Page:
Dr. Karen Burgess, associate professor and chair in the College’s Department of Pediatrics, was presented with The University of Alabama President’s Faculty Research Award for the College of Community Health Sciences on March 31 as part of UA’s Faculty Research Day.
Burgess was among 13 faculty members across campus to be recognized for excellence in research and/or scholarship in their fields. She and the other award winners were profiled at the event, sponsored by the University’s Office of the Vice President for Research and Economic Development and held at the Bryant Conference Center.
“We are a place for research, discovery and changing students’ lives,” said UA President Dr. Stuart Bell. “Research is good for The University of Alabama, the state and the country. I congratulate the recipients.”
Burgess’s research looks at ways to improve health outcomes of children in Alabama. Recently, she has focused on pediatric asthma. With funding from BlueCross and BlueShield of Alabama, she is conducting a school-based asthma education program via telemedicine for rural schools in Alabama.
“We partner telemedicine and schools, and we developed a curriculum to talk to students about asthma, inhalers and spacer techniques,” she said. “We’ve found that it’s (telemedicine) a successful way to communicate information to children who are suffering from a chronic condition.”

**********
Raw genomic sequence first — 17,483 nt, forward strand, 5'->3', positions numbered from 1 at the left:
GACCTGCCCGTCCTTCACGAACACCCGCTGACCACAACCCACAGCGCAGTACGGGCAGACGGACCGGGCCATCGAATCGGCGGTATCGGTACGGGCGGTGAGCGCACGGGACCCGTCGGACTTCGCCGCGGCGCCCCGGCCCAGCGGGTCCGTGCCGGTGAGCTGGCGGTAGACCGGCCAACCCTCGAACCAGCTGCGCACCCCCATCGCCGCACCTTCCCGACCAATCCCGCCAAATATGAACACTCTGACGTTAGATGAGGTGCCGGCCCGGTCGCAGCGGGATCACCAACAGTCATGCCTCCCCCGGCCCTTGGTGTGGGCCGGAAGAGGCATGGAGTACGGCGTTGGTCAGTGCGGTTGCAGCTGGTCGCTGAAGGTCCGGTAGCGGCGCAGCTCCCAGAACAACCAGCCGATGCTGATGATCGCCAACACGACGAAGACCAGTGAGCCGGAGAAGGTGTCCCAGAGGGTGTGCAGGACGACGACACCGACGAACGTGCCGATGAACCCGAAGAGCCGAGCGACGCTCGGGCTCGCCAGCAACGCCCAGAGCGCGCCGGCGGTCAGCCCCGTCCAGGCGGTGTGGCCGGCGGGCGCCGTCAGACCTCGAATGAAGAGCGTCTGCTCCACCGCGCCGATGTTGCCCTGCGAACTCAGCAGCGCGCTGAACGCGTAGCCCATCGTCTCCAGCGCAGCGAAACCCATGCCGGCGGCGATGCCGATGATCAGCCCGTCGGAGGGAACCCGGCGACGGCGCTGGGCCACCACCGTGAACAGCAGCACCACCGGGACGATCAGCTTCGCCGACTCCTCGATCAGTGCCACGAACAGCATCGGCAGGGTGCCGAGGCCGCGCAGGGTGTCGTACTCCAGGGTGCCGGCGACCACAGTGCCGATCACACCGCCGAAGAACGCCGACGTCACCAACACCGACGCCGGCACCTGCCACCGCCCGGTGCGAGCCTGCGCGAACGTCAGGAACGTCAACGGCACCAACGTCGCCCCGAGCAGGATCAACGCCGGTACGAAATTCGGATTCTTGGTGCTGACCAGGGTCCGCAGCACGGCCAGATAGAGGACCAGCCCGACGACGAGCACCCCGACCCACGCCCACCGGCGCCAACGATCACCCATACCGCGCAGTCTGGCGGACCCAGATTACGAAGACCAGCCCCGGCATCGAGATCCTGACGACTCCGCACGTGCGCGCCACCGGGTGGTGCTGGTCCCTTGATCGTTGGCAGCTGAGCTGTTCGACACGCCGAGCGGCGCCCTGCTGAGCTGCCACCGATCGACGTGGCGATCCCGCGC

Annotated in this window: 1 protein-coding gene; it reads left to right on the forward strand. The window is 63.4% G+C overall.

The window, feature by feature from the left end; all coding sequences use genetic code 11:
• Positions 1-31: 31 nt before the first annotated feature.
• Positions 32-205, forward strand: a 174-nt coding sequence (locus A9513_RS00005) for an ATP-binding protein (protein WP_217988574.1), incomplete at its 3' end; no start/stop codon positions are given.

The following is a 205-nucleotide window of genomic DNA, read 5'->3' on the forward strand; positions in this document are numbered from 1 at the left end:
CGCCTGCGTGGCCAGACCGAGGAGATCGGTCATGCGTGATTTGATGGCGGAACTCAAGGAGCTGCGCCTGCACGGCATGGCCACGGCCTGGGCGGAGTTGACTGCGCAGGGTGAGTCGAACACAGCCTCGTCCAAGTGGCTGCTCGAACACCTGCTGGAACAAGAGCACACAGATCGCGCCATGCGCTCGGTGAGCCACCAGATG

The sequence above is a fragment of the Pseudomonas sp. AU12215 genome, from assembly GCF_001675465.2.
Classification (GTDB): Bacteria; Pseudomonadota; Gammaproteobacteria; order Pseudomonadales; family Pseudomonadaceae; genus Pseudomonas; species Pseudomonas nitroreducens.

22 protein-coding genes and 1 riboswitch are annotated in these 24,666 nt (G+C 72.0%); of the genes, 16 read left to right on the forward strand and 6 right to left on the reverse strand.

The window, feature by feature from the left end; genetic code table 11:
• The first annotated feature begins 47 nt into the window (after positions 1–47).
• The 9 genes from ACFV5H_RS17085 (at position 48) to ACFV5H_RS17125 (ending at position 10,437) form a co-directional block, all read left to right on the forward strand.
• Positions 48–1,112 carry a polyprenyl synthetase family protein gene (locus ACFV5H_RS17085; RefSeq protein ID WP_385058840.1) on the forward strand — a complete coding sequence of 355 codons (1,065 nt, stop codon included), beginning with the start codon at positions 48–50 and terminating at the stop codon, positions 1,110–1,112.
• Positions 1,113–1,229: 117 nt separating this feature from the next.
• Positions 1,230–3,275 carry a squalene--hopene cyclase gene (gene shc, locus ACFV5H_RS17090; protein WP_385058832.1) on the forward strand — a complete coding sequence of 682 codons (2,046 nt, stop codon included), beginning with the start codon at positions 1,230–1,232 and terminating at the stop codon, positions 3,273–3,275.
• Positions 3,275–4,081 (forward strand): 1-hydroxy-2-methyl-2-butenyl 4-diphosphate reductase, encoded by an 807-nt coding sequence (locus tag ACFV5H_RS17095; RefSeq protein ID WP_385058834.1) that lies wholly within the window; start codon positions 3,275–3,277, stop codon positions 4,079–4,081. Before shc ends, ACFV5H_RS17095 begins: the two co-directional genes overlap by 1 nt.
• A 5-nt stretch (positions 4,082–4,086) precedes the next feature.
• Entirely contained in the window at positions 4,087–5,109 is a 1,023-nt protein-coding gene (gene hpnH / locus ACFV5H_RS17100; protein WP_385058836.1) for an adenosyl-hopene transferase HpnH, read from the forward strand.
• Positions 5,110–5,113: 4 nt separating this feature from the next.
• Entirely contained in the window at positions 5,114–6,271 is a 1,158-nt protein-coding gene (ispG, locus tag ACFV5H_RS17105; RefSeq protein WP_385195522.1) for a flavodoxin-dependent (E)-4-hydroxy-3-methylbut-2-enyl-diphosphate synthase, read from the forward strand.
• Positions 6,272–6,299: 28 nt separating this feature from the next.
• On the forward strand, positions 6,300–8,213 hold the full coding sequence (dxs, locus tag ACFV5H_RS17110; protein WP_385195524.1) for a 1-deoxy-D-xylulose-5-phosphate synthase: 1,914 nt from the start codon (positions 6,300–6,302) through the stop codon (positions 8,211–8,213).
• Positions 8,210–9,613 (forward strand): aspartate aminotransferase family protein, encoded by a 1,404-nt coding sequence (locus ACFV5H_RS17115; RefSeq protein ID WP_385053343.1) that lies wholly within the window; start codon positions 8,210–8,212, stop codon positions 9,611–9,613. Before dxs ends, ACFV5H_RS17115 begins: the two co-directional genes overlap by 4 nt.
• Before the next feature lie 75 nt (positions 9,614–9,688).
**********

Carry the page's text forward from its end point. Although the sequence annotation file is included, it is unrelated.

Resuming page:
Burgess currently works with Greensboro Elementary School in Hale County and Ruhama Junior High in Fort Payne in DeKalb County. The schools were chosen because of their high rate of documented asthma cases. According to the US Centers for Disease Control and Prevention, an estimated 137,000 children in Alabama had asthma in 2007, a prevalence rate of 12.3 percent, which compares to the US rate of 9 percent.
Classes are offered weekly for the students and their parents to learn about asthma symptoms, medications and treatment. Each class meets a total of four times for 45 minutes. Part of the gift from BlueCross and Blue Shield was used to provide students at Ruhama Junior High School with asthma spacers (add-on devices for inhalers that allow for easier and more effective administration of medication). The hope is that students at Greensboro Elementary School will also be provided with spacers if they do not have them.
Burgess says parents of Ruhama Junior High School students have reported improved symptoms of asthma in their children. “My ultimate goal is to make people’s lives better,” she said.
Burgess plans to expand the project to develop telemedicine clinics in rural areas to improve access to health care for those populations.
Dr. David Franko, dean of UA’s Graduate School, was the keynote speaker at the awards presentation. He said faculty research and graduate education is linked, “and what emerges from this synergy is a vibrant knowledge economy.”
UA currently has 4,600 graduate students, 15 percent of the student body. The University has 6,500 graduate school alumni, and more than half live in Alabama. “Alabama is now a net importer of graduate talent,” Franko said.